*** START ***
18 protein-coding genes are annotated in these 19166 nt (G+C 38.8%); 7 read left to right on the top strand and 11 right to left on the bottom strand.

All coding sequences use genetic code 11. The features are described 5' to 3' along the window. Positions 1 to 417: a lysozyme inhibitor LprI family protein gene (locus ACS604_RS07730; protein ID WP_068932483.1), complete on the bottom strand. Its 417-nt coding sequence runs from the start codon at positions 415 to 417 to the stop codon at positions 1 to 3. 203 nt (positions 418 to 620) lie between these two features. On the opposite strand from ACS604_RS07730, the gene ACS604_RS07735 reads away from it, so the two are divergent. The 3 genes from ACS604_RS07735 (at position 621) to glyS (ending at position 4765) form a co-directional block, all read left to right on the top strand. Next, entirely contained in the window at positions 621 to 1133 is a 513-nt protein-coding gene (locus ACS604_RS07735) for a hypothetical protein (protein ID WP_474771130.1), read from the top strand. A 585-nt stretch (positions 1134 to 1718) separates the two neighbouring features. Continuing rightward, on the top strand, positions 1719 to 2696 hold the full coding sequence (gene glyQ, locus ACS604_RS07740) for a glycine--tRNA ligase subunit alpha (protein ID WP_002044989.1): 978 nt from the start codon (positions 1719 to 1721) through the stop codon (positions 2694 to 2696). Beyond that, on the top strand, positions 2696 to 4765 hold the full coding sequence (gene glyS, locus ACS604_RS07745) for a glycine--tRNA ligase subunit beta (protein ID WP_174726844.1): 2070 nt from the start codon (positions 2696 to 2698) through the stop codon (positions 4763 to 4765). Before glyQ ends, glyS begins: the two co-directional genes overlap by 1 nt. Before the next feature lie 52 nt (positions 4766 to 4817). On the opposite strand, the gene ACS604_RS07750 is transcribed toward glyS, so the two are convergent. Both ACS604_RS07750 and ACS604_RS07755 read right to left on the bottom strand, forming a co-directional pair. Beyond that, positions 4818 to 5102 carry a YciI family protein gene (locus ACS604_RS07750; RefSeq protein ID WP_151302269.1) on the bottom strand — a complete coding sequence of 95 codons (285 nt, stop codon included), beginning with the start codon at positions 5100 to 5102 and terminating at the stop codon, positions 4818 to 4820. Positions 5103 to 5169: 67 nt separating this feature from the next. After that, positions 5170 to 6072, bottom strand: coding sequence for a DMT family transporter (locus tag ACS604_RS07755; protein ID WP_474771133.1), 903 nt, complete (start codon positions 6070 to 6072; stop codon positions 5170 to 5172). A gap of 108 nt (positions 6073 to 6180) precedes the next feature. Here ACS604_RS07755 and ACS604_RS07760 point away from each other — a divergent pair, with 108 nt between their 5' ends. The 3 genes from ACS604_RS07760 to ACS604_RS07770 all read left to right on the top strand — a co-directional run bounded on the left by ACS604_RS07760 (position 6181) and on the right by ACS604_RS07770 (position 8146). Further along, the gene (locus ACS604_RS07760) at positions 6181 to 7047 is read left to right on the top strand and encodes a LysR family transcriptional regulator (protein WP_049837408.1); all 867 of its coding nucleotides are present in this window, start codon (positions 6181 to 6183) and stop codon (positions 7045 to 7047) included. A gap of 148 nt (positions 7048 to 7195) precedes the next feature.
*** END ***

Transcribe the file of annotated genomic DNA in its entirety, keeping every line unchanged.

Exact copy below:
18 protein-coding genes are annotated in these 19166 nt (G+C 38.8%); 7 read left to right on the top strand and 11 right to left on the bottom strand.

All coding sequences use genetic code 11. The features are described 5' to 3' along the window. Positions 1 to 417: a lysozyme inhibitor LprI family protein gene (locus ACS604_RS07730; protein ID WP_068932483.1), complete on the bottom strand. Its 417-nt coding sequence runs from the start codon at positions 415 to 417 to the stop codon at positions 1 to 3. 203 nt (positions 418 to 620) lie between these two features. On the opposite strand from ACS604_RS07730, the gene ACS604_RS07735 reads away from it, so the two are divergent. The 3 genes from ACS604_RS07735 (at position 621) to glyS (ending at position 4765) form a co-directional block, all read left to right on the top strand. Next, entirely contained in the window at positions 621 to 1133 is a 513-nt protein-coding gene (locus ACS604_RS07735) for a hypothetical protein (protein ID WP_474771130.1), read from the top strand. A 585-nt stretch (positions 1134 to 1718) separates the two neighbouring features. Continuing rightward, on the top strand, positions 1719 to 2696 hold the full coding sequence (gene glyQ, locus ACS604_RS07740) for a glycine--tRNA ligase subunit alpha (protein ID WP_002044989.1): 978 nt from the start codon (positions 1719 to 1721) through the stop codon (positions 2694 to 2696). Beyond that, on the top strand, positions 2696 to 4765 hold the full coding sequence (gene glyS, locus ACS604_RS07745) for a glycine--tRNA ligase subunit beta (protein ID WP_174726844.1): 2070 nt from the start codon (positions 2696 to 2698) through the stop codon (positions 4763 to 4765). Before glyQ ends, glyS begins: the two co-directional genes overlap by 1 nt. Before the next feature lie 52 nt (positions 4766 to 4817). On the opposite strand, the gene ACS604_RS07750 is transcribed toward glyS, so the two are convergent. Both ACS604_RS07750 and ACS604_RS07755 read right to left on the bottom strand, forming a co-directional pair. Beyond that, positions 4818 to 5102 carry a YciI family protein gene (locus ACS604_RS07750; RefSeq protein ID WP_151302269.1) on the bottom strand — a complete coding sequence of 95 codons (285 nt, stop codon included), beginning with the start codon at positions 5100 to 5102 and terminating at the stop codon, positions 4818 to 4820. Positions 5103 to 5169: 67 nt separating this feature from the next. After that, positions 5170 to 6072, bottom strand: coding sequence for a DMT family transporter (locus tag ACS604_RS07755; protein ID WP_474771133.1), 903 nt, complete (start codon positions 6070 to 6072; stop codon positions 5170 to 5172). A gap of 108 nt (positions 6073 to 6180) precedes the next feature. Here ACS604_RS07755 and ACS604_RS07760 point away from each other — a divergent pair, with 108 nt between their 5' ends. The 3 genes from ACS604_RS07760 to ACS604_RS07770 all read left to right on the top strand — a co-directional run bounded on the left by ACS604_RS07760 (position 6181) and on the right by ACS604_RS07770 (position 8146). Further along, the gene (locus ACS604_RS07760) at positions 6181 to 7047 is read left to right on the top strand and encodes a LysR family transcriptional regulator (protein WP_049837408.1); all 867 of its coding nucleotides are present in this window, start codon (positions 6181 to 6183) and stop codon (positions 7045 to 7047) included. A gap of 148 nt (positions 7048 to 7195) precedes the next feature.